Comprehensive reading skills are skills that help readers understand the meaning of printed words. Readers should use prior knowledge and experience, how words are used in the text and other information in printed words to help them recognize words and their meaning. Complete reading skills include decoding words, learning vocabulary and understanding what is read.
Word decoding is a skill that shows children how to behave letters written to the sounds of the spoken language. Children notice sounds and rhythms in words and language before they start school. They learn the words for the objects that surround them and realize the words are made up of distinct sounds. They understand that printed words make sense and that books are read from front to back, from left to right, and from top to bottom.
In kindergarten, they learn to recognize and name all the letters of the alphabet, know the sounds they emit and read simple words that are often used. Teachers use the phonetic method to help children use patterns to identify words. Phonics programs teach children relationships letters and sounds of vowels and consonants. This helps children decode words, read quickly and understand the meaning of the text.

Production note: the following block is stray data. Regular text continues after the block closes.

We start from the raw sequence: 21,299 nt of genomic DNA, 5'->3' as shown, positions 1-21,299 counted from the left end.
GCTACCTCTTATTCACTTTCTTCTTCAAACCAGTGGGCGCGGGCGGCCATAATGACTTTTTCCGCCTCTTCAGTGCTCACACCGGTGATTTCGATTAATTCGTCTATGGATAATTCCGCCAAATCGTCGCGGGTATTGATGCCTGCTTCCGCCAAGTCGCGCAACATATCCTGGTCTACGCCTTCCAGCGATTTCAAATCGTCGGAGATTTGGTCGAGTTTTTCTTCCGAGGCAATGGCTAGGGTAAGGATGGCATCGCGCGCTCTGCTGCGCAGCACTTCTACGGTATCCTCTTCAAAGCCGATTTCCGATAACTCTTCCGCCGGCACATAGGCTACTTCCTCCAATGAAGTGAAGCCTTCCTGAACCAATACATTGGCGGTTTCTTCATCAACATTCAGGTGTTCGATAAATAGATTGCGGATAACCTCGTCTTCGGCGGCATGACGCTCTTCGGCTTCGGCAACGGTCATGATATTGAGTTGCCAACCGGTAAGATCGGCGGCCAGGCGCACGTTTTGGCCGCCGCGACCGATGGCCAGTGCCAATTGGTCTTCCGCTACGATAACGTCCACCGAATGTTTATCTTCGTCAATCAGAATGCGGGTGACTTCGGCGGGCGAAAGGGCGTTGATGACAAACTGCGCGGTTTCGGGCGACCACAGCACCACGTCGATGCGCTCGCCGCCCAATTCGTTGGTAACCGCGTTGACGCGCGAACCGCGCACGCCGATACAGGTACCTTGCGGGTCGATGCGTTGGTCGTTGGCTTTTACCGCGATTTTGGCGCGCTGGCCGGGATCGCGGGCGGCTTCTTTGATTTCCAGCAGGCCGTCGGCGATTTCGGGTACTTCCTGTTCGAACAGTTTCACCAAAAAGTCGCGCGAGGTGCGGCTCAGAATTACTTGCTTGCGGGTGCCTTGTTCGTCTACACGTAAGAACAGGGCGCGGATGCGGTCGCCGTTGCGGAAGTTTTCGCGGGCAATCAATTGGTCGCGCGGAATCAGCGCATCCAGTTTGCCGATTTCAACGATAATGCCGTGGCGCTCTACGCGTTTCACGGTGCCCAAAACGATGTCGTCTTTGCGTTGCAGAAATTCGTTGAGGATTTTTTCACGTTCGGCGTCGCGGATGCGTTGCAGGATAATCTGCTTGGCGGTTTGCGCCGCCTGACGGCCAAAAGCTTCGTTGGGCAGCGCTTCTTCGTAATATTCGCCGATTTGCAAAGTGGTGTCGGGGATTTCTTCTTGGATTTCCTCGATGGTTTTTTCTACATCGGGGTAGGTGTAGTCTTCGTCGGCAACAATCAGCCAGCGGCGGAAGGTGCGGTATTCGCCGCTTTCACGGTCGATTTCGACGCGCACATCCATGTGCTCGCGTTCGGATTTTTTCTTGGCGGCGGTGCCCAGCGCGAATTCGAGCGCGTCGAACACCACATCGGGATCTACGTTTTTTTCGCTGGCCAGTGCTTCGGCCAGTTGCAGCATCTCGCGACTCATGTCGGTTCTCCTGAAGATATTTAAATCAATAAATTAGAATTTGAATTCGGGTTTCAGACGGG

Understanding what is read is the key to enjoying reading. Students develop understanding skills by using clues to guess what happens next in a story and ask about the main idea, message or confusing areas in the story. Children understand what they read when they interact with the story, the action connect to their own experiences and develop empathy with the characters in the story.
Skills to increase understanding include finding out the main ideas and details that support them, recognizing cause and effect, drawing conclusions, and communicating the meaning of the story to others.
Vocabulary is a set of words a person needs to know or learn to communicate. Children need to become familiar with a wide variety of words to read effectively.
Vocabulary skills include means of clues such as how a new word is used in a sentence to guess what it means and find the root word in a word. Dictionaries and glossaries are useful tools that teach children what new words mean.
The mastery is to learn how to decode and understand written words with precision and speed. As children learn to pronounce words, they should also be able to memorize and recognize the words that are often used. Practicing reading passages in silence or orally and following the text when someone else is reading helps students to pick up speed and better understand what they are reading.
Students improve their fluency skills by taking timed readings that emphasize speed rather than accuracy, practicing passages until they are read fluently and choosing their own reading material to read in silence for one A certain amount of time without interruption.
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